A group of neuroscientists led by a University of Pittsburgh School of Medicine researcher developed a test to detect a novel marker of Alzheimer’s disease neurodegeneration in a blood sample. A study on their results was published today in Brain.
The biomarker, called “brain-derived tau,” or BD-tau, outperforms current blood diagnostic tests used to detect Alzheimer’s-related neurodegeneration clinically. It is specific to Alzheimer’s disease and correlates well with Alzheimer’s neurodegeneration biomarkers in the cerebrospinal fluid (CSF).
“At present, diagnosing Alzheimer’s disease requires neuroimaging,” said senior author Thomas Karikari, Ph.D., assistant professor of psychiatry at Pitt. “Those tests are expensive and take a long time to schedule, and a lot of patients, even in the U.S., don’t have access to MRI and PET scanners. Accessibility is a major issue.”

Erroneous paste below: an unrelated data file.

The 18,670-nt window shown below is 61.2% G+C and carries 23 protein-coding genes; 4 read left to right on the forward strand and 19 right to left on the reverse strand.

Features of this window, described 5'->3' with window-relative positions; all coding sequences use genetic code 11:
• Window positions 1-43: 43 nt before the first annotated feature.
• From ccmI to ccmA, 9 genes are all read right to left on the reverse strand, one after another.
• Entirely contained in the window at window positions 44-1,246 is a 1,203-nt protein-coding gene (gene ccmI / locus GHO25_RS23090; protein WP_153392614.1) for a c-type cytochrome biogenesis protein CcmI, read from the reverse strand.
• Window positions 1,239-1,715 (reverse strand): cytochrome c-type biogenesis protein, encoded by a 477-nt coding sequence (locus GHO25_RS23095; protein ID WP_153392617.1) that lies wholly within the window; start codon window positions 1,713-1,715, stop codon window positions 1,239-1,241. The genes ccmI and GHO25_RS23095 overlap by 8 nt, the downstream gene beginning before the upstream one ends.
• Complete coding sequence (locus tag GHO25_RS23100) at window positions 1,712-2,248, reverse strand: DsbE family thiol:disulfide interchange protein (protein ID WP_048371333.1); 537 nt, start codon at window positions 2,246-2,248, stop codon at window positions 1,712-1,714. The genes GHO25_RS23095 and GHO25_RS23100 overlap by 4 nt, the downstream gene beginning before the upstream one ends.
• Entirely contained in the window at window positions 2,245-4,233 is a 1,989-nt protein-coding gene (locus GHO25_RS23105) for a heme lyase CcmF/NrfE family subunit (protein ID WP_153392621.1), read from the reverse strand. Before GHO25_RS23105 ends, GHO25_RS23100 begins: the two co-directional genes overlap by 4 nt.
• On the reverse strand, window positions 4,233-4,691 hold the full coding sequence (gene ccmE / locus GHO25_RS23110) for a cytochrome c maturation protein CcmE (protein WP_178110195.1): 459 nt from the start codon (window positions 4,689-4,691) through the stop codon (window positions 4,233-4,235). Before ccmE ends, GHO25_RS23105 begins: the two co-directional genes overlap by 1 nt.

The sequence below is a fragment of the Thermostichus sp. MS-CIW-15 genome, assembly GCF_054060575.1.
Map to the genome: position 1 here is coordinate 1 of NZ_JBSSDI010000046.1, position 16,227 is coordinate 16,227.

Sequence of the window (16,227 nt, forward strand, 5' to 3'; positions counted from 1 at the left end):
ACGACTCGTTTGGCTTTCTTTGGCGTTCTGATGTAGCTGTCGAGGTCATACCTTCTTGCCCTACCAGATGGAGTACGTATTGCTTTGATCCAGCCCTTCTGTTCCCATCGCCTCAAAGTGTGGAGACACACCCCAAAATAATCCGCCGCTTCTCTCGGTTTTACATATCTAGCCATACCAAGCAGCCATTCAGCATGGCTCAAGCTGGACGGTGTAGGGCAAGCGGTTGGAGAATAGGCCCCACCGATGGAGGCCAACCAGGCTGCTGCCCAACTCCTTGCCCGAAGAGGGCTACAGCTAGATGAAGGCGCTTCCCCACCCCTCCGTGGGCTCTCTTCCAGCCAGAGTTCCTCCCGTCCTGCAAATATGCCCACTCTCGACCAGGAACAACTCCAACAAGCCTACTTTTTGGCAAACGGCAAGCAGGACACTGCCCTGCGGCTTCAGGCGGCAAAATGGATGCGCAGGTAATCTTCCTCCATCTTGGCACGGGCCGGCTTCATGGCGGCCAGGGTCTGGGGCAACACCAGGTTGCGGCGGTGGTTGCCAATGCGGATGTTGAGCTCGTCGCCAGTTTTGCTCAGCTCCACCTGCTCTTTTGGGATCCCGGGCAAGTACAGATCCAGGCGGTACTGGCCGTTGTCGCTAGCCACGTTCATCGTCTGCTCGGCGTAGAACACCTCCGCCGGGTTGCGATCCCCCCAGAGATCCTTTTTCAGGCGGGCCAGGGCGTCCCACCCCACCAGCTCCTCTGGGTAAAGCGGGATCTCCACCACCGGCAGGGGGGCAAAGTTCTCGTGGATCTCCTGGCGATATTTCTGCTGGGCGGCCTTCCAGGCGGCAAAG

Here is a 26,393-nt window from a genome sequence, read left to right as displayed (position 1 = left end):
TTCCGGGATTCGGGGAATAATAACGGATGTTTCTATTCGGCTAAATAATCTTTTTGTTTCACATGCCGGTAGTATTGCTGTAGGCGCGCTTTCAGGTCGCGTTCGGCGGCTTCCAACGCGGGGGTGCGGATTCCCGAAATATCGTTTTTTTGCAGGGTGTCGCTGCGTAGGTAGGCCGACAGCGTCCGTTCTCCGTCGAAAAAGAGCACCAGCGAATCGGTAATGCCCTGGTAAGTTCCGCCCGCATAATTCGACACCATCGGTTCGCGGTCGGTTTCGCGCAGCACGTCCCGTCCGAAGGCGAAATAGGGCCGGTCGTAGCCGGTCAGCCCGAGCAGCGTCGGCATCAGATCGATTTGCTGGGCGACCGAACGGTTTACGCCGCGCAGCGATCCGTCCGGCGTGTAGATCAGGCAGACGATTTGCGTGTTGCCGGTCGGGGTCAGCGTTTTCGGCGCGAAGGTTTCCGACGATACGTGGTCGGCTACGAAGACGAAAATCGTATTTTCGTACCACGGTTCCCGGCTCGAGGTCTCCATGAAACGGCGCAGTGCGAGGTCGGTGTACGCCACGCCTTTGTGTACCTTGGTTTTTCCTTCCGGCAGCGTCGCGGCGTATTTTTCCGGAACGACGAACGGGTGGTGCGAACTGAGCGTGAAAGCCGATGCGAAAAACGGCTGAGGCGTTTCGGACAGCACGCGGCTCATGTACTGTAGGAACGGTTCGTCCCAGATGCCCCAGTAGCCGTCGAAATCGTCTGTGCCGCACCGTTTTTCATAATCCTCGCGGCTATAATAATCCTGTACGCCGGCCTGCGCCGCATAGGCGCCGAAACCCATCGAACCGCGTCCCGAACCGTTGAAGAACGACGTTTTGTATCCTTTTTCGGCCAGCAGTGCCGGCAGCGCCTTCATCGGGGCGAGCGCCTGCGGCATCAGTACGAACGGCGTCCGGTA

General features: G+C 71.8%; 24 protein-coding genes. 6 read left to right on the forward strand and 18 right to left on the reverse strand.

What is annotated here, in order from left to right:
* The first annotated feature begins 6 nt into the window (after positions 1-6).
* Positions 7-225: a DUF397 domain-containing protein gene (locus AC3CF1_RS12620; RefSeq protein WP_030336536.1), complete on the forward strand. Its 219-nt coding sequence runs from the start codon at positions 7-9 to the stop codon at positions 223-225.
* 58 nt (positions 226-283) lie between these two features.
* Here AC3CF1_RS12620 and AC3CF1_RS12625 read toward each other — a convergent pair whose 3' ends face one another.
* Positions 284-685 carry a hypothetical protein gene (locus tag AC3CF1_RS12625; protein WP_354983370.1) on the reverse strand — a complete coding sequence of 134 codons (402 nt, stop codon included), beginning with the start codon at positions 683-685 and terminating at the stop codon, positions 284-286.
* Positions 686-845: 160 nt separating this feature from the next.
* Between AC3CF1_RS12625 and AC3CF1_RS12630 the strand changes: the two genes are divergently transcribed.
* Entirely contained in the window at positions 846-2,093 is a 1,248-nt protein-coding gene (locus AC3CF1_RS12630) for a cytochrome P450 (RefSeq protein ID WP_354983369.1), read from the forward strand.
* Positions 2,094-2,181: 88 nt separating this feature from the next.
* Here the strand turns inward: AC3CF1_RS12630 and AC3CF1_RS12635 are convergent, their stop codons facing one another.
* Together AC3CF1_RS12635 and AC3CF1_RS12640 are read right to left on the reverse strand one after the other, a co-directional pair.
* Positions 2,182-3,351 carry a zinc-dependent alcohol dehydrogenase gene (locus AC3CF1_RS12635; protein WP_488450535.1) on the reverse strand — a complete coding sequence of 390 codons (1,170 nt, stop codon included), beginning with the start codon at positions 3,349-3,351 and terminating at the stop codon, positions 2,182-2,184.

Currently, to diagnose Alzheimer’s disease, clinicians use guidelines set in 2011 by the National Institute on Aging and the Alzheimer’s Association. The guidelines, called the AT(N) Framework, require detection of three distinct components of Alzheimer’s pathology — the presence of amyloid plaques, tau tangles and neurodegeneration in the brain — either by imaging or by analyzing CSF samples.
Unfortunately, both approaches suffer from economical and practical limitations, dictating the need for development of convenient and reliable AT(N) biomarkers in blood samples, collection of which is minimally invasive and requires fewer resources. The development of simple tools detecting signs of Alzheimer’s in the blood without compromising on quality is an important step toward improved accessibility, said Karikari.
“The most important utility of blood biomarkers is to make people’s lives better and to improve clinical confidence and risk prediction in Alzheimer’s disease diagnosis,” Karikari said.
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